Let's face it ...... those of us who are Weekend Warriors do not really need to pack like as if we were  SOTAteers. Those intrepid QRPers usually have to hike for many, many miles to get to their final destination. For them to not have a redundant set of just about everything would be a disaster. I can only imagine how much fun it would be to hike five or ten miles to a mountain top, set up the station only to find out that your BNC to SO239 adapter broke and that you didn't carry a back up. That would be a hair-tearing-out day, indeed.

For those of us who go to a local. county or state park and set up at an available picnic table usually have the luxury of parking nearby. That makes life so much easier! I usually leave the backpack full of all extemporaneous stuff in the back of the Jeep.  All that comes with me is the KX3 in its padded case, the battery and a paddle and set of ear buds along with the antenna du` jour. I carry these items in a very light, over-the-shoulder messenger bag that Cafe Press used to offer, but sadly, they no longer do. Glad I got mine while they had it!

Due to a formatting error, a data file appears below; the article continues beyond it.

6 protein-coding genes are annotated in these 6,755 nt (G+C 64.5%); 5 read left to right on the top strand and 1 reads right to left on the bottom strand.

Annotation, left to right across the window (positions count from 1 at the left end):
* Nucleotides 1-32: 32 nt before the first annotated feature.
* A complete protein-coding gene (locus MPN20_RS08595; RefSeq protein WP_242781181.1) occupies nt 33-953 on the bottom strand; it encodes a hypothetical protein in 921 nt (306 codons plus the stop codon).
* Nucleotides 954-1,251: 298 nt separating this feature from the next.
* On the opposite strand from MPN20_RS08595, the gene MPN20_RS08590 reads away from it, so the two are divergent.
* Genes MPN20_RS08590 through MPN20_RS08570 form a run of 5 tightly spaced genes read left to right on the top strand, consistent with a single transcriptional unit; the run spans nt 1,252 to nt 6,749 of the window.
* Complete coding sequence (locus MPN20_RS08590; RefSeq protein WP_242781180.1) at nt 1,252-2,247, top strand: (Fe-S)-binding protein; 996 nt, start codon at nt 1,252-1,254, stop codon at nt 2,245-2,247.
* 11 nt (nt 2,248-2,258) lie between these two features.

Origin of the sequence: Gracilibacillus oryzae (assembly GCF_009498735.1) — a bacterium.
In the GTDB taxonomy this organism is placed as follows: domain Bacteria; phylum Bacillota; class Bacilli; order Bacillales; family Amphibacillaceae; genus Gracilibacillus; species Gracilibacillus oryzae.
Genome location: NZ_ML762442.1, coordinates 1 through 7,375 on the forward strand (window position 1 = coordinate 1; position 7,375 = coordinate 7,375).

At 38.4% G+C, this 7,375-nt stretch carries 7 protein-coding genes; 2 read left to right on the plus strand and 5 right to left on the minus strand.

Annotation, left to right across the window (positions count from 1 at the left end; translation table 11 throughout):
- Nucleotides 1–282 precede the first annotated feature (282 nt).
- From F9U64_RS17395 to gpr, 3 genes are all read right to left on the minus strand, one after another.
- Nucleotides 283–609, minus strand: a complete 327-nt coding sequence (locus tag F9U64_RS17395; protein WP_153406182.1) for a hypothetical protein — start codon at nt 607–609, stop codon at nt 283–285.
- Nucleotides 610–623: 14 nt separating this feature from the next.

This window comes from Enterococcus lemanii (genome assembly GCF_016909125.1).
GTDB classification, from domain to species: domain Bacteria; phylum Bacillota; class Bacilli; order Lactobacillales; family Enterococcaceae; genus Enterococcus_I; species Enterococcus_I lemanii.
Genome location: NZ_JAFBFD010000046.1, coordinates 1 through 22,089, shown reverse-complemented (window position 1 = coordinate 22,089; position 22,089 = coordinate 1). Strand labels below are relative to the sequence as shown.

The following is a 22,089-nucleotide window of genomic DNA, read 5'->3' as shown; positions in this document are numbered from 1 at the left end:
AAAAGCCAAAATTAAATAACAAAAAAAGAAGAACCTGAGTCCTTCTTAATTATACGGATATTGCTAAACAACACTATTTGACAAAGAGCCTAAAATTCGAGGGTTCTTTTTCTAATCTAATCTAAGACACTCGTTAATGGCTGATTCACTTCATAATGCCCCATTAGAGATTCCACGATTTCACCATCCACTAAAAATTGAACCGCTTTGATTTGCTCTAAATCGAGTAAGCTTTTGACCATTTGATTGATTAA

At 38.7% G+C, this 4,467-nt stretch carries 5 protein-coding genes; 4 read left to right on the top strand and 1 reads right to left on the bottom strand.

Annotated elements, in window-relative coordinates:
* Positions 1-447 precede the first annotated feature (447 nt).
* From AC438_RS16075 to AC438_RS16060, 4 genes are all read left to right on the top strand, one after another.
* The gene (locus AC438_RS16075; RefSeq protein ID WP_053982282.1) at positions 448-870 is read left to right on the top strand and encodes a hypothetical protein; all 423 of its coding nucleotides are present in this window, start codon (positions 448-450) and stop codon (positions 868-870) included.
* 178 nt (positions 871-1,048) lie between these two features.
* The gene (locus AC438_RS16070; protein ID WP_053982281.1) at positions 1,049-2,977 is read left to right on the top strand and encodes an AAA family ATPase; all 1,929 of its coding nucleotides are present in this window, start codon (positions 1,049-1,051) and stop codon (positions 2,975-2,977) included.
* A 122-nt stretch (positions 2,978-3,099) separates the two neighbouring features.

This bag fits everything I need for a few hours of operating outdoors in a park-like environment.  Of course if I were to set up somewhere that required a substantial walk or hike, I'd bring the entire backpack with me. It's no fun walking a couple miles back to the car because you didn't bring any zip ties or extra antenna support rope with you in a small day pack. Not only is that frustrating; but it takes away from your operating time. The object it to maximize operating time and minimize set up and tear down time, right?

I guess the point I'm trying to make is that you learn as you go. Do enough portable operations and you'll learn soon enough when to carry light, or when to bring the kitchen sink along with you.

72 de Larry W2LJ
QRP - When you care to send the very least!

Tuesday, April 24, 2018

Geez! Another kit!

From QRPGuys. No shortage of offerings to the QRP community!